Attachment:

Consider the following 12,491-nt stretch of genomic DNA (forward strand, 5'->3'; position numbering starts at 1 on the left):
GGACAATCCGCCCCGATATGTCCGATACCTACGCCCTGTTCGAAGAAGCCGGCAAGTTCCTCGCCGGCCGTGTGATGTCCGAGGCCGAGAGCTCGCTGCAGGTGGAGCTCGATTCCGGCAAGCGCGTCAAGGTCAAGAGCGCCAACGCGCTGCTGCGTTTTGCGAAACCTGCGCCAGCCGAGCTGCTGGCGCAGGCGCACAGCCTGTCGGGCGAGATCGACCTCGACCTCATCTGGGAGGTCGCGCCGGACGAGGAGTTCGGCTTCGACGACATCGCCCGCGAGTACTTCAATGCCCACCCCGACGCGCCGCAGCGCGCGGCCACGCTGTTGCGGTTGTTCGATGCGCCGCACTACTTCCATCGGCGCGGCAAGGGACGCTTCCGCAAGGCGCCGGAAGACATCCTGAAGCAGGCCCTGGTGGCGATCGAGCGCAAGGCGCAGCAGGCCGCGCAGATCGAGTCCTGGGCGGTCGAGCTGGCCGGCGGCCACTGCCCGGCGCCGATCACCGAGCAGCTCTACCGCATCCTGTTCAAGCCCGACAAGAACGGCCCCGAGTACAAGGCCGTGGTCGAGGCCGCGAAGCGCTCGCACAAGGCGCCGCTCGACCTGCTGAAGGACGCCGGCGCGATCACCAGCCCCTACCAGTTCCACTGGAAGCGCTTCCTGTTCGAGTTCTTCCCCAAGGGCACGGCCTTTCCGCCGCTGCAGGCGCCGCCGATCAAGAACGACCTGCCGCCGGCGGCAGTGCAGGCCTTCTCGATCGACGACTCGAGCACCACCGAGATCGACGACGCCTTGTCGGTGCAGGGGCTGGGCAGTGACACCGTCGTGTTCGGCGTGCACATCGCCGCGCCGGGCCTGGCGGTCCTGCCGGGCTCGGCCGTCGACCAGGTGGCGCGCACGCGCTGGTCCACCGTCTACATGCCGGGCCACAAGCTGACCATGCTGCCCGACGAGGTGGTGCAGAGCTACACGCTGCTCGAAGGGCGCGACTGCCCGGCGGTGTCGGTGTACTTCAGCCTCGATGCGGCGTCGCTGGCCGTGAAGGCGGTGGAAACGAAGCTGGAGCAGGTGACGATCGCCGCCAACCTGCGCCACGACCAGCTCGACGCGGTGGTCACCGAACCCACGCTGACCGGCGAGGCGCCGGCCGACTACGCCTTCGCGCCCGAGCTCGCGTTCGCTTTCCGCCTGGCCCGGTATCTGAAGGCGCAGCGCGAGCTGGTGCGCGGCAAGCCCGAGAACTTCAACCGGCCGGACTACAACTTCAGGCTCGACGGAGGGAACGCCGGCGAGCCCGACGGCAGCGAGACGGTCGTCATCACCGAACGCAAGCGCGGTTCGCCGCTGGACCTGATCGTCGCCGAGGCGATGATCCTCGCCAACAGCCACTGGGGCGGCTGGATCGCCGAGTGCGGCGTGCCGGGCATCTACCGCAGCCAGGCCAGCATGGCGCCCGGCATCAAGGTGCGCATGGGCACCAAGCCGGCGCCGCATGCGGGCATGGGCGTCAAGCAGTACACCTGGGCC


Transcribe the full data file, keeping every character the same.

Consider the following 12,491-nt stretch of genomic DNA (forward strand, 5'->3'; position numbering starts at 1 on the left):
GGACAATCCGCCCCGATATGTCCGATACCTACGCCCTGTTCGAAGAAGCCGGCAAGTTCCTCGCCGGCCGTGTGATGTCCGAGGCCGAGAGCTCGCTGCAGGTGGAGCTCGATTCCGGCAAGCGCGTCAAGGTCAAGAGCGCCAACGCGCTGCTGCGTTTTGCGAAACCTGCGCCAGCCGAGCTGCTGGCGCAGGCGCACAGCCTGTCGGGCGAGATCGACCTCGACCTCATCTGGGAGGTCGCGCCGGACGAGGAGTTCGGCTTCGACGACATCGCCCGCGAGTACTTCAATGCCCACCCCGACGCGCCGCAGCGCGCGGCCACGCTGTTGCGGTTGTTCGATGCGCCGCACTACTTCCATCGGCGCGGCAAGGGACGCTTCCGCAAGGCGCCGGAAGACATCCTGAAGCAGGCCCTGGTGGCGATCGAGCGCAAGGCGCAGCAGGCCGCGCAGATCGAGTCCTGGGCGGTCGAGCTGGCCGGCGGCCACTGCCCGGCGCCGATCACCGAGCAGCTCTACCGCATCCTGTTCAAGCCCGACAAGAACGGCCCCGAGTACAAGGCCGTGGTCGAGGCCGCGAAGCGCTCGCACAAGGCGCCGCTCGACCTGCTGAAGGACGCCGGCGCGATCACCAGCCCCTACCAGTTCCACTGGAAGCGCTTCCTGTTCGAGTTCTTCCCCAAGGGCACGGCCTTTCCGCCGCTGCAGGCGCCGCCGATCAAGAACGACCTGCCGCCGGCGGCAGTGCAGGCCTTCTCGATCGACGACTCGAGCACCACCGAGATCGACGACGCCTTGTCGGTGCAGGGGCTGGGCAGTGACACCGTCGTGTTCGGCGTGCACATCGCCGCGCCGGGCCTGGCGGTCCTGCCGGGCTCGGCCGTCGACCAGGTGGCGCGCACGCGCTGGTCCACCGTCTACATGCCGGGCCACAAGCTGACCATGCTGCCCGACGAGGTGGTGCAGAGCTACACGCTGCTCGAAGGGCGCGACTGCCCGGCGGTGTCGGTGTACTTCAGCCTCGATGCGGCGTCGCTGGCCGTGAAGGCGGTGGAAACGAAGCTGGAGCAGGTGACGATCGCCGCCAACCTGCGCCACGACCAGCTCGACGCGGTGGTCACCGAACCCACGCTGACCGGCGAGGCGCCGGCCGACTACGCCTTCGCGCCCGAGCTCGCGTTCGCTTTCCGCCTGGCCCGGTATCTGAAGGCGCAGCGCGAGCTGGTGCGCGGCAAGCCCGAGAACTTCAACCGGCCGGACTACAACTTCAGGCTCGACGGAGGGAACGCCGGCGAGCCCGACGGCAGCGAGACGGTCGTCATCACCGAACGCAAGCGCGGTTCGCCGCTGGACCTGATCGTCGCCGAGGCGATGATCCTCGCCAACAGCCACTGGGGCGGCTGGATCGCCGAGTGCGGCGTGCCGGGCATCTACCGCAGCCAGGCCAGCATGGCGCCCGGCATCAAGGTGCGCATGGGCACCAAGCCGGCGCCGCATGCGGGCATGGGCGTCAAGCAGTACACCTGGGCC